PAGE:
This small village is paradise to blue cheese fiends like us, and I ate one of the best sandwiches of my life there. The contents were no more than a very large chunk of bread and a huge helping of Roquefort cheese, but this was my food paradise.
The story goes that a shepherd left a piece of cheese in the high pastures, retrieving it months later to find it covered in mould. He supposedly tried a bite, and so one of the most famous cheeses in France was born.
See Also:What Is France Famous For?
It’s a half-hour drive from there through the Grands Causses Regional Natural Park to Millau. These days it’s best-known as the nearest town to the Viaduc de Millau – or Millau Viaduct.
This magnificent bridge is the tallest in Europe, 270 metres above the Tarn valley floor at one point. One of its piers is 1143 feet (348 metres) high – which is considerably taller than the Eiffel Tower.
From Roquefort, I suggest rejoining the D999 and turning right, heading east to the nearest junction of the A75 autoroute (motorway). Join the autoroute, heading left (north) where you enjoy astounding views of the bridge and landscape below.
Turn off the A75 at the next junction, and follow the road around to the rest area (Aire du Viaduc de Millau) and viewpoint. From there you get a stunning view, with the piers of the bridge very close to each other. I also suggest driving around the Tarn Valley below the Viaduct to seek out more views of it.
One of my favourites is the beautiful village of Peyre, roughly a mile west of the Viaduct. This is where our dusk image of the Viaduct was shot.
Hotels In Millau
Couvent de la Salette: the best luxury bet in Millau, beautiful rooms in a centuries-old former convent
Domaine des Ondes – great guesthouse with wonderful mountain views
Day 10 – Millau to Avignon
Before the Viaduct was built, Millau was best-known as the gateway to the Gorges du Tarn. The upper reaches of the river flow through this spectacular narrow gorge on its way west, where it eventually meets the broad Garonne river.
Follow the D187 north out of Millau, continuing north-east to Le Rozier. From there, you have the option of heading 10 miles north to the best viewpoint in the Gorges du Tarn, the Point Sublime, which commands a breathtaking view of the valley.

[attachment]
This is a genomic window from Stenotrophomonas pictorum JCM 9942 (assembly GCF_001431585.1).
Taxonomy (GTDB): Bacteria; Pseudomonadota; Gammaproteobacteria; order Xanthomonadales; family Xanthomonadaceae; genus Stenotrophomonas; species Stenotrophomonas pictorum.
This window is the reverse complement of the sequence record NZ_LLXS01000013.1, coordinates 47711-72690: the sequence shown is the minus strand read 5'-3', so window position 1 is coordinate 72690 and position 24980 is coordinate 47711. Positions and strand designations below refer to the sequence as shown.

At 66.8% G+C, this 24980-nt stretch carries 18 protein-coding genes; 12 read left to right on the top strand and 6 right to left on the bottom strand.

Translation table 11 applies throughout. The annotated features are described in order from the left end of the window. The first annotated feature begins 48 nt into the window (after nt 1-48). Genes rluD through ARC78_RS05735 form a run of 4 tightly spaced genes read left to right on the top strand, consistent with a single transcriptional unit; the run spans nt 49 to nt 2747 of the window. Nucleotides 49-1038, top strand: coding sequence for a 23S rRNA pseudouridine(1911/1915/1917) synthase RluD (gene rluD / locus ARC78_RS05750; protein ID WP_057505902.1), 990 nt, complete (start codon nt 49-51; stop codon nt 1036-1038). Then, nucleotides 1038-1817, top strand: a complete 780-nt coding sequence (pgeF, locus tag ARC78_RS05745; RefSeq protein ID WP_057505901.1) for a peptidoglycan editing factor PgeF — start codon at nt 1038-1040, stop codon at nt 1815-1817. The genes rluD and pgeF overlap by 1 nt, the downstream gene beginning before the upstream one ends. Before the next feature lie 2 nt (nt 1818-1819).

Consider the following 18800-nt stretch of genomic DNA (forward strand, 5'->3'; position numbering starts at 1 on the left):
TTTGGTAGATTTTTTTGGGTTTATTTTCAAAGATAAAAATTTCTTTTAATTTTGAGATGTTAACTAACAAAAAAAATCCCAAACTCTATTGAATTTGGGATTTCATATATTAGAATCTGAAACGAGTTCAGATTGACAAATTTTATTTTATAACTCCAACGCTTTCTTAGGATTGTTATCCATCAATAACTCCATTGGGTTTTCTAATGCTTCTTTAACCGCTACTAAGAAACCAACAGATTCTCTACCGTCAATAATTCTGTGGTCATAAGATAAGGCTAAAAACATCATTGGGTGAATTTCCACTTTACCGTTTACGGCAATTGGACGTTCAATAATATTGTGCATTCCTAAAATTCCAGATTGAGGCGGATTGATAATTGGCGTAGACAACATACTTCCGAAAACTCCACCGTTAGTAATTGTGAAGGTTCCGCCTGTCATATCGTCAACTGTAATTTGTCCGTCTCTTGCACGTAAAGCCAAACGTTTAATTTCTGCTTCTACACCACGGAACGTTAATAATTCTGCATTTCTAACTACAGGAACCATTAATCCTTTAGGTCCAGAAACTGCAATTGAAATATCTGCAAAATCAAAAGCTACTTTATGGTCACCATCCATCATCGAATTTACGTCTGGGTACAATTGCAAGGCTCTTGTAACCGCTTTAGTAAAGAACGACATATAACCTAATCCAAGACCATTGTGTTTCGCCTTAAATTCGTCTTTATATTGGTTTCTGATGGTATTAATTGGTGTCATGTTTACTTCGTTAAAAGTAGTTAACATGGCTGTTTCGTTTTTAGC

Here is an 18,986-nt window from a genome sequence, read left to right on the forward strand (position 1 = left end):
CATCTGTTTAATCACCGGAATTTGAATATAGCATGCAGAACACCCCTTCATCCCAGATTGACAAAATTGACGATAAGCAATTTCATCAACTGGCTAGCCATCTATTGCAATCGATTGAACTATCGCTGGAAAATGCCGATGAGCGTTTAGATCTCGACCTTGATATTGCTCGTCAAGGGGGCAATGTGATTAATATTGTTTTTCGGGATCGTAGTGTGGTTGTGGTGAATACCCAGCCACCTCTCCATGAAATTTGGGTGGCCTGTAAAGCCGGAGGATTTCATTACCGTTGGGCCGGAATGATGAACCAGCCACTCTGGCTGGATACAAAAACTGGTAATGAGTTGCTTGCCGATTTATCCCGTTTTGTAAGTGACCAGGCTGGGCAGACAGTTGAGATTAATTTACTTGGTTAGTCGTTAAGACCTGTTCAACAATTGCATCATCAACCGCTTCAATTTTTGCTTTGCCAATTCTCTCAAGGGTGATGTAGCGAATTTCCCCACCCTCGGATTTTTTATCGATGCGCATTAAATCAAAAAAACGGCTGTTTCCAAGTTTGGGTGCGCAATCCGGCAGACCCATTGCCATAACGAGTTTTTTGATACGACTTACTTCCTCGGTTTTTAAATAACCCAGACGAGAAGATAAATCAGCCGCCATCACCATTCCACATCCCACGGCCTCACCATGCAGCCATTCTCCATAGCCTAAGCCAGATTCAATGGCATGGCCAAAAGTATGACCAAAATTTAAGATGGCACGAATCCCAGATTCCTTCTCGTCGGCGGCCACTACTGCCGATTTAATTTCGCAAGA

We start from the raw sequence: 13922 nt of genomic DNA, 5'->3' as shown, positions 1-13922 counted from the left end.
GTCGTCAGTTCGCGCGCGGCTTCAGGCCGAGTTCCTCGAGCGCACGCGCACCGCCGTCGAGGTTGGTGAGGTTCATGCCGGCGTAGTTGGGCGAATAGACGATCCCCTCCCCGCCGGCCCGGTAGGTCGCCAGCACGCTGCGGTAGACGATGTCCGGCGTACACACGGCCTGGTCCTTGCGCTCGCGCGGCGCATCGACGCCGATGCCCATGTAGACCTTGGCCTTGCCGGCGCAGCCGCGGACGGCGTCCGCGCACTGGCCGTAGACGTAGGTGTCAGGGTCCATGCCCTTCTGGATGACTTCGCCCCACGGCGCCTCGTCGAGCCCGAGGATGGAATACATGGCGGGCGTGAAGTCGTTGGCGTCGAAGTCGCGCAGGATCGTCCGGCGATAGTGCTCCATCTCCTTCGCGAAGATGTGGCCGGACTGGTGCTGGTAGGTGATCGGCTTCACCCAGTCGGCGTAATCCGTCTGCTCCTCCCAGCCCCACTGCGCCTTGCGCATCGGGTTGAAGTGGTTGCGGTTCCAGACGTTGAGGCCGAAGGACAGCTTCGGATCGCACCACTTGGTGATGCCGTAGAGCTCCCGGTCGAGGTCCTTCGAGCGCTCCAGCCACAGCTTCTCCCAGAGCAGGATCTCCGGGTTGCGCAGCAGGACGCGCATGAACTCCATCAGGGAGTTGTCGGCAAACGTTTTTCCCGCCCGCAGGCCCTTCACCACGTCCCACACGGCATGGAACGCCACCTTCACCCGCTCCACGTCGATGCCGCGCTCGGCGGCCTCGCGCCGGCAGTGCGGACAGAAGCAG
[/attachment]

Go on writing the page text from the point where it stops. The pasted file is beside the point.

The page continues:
From there, double back to Millau or head south via minor roads via Nant, to join the D7. This becomes the D999 a few miles to the east, and from here you continue into the Cevennes. briefly stopped) and Saint Hippolyte du Fort. The D999 takes you all the way to Nimes, home to of the greatest Roman monuments in France and an enchanting old centre.
You could overnight in Nimes or continue to Avignon – entirely up to you. I’ve stayed in Nimes twice, both times for one night, and would gladly do so again. The Maison Carrée, a 2nd century AD Roman Temple, is one of the best-reserved ancient buildings anywhere in the world. It’s an astonishing sight, especially at dusk when the floodlights give it a magical aura.
The Temple is on the same square as the Carré d’Art, a contemporary arts centre and museum designed by Norman Foster (who also designed the Viaduc de Millau. Even if a little Roman monument fatigue is beginning to creep in, the Arènes of Nimes is a must-see. Like that of Arles, this amphitheatre is in superb condition and still used for concerts and events.
Getting To The South Of France
If you’re flying long-haul to France, from North America or Australia, it makes sense to fly to Paris, then catch the TGV (fast train) south to Avignon. You can then pick up your hire car from there. We recommend discover cars, who we use ourselves to find the best car rental deal in the area we’re exploring.
If you’re flying to the south of France from elsewhere in Europe, there are a multitude of airports in southern France to choose from.
You don’t necessarily have to start this south of France road trip from Avignon – you could easily do so from Carcassonne, which has a small airport that is a hub for budget carrier Ryanair.
I’ve flown into several other airports across the region, including Nimes (another Ryanair option), Marseille and Nice. You can also fly to Lyon (less than two hours’ drive north of Avignon) or even Grenoble, in the heart of the French Alps.
South of France Road Trip – Final Thoughts
I hope this south of France road trip itinerary gives you some inspiration. It’s an astounding part of the world, and this mixture of Provence and Occitanie will encourage you to delve deeper into one, or both, of them.
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David Angel is a Welsh, photographer, writer and historian who has been travelling and photographing Europe for over 30 years. His work is regularly featured in worldwide media including the BBC, Condé Nast Traveller, the Guardian, the Times and the Sunday Times.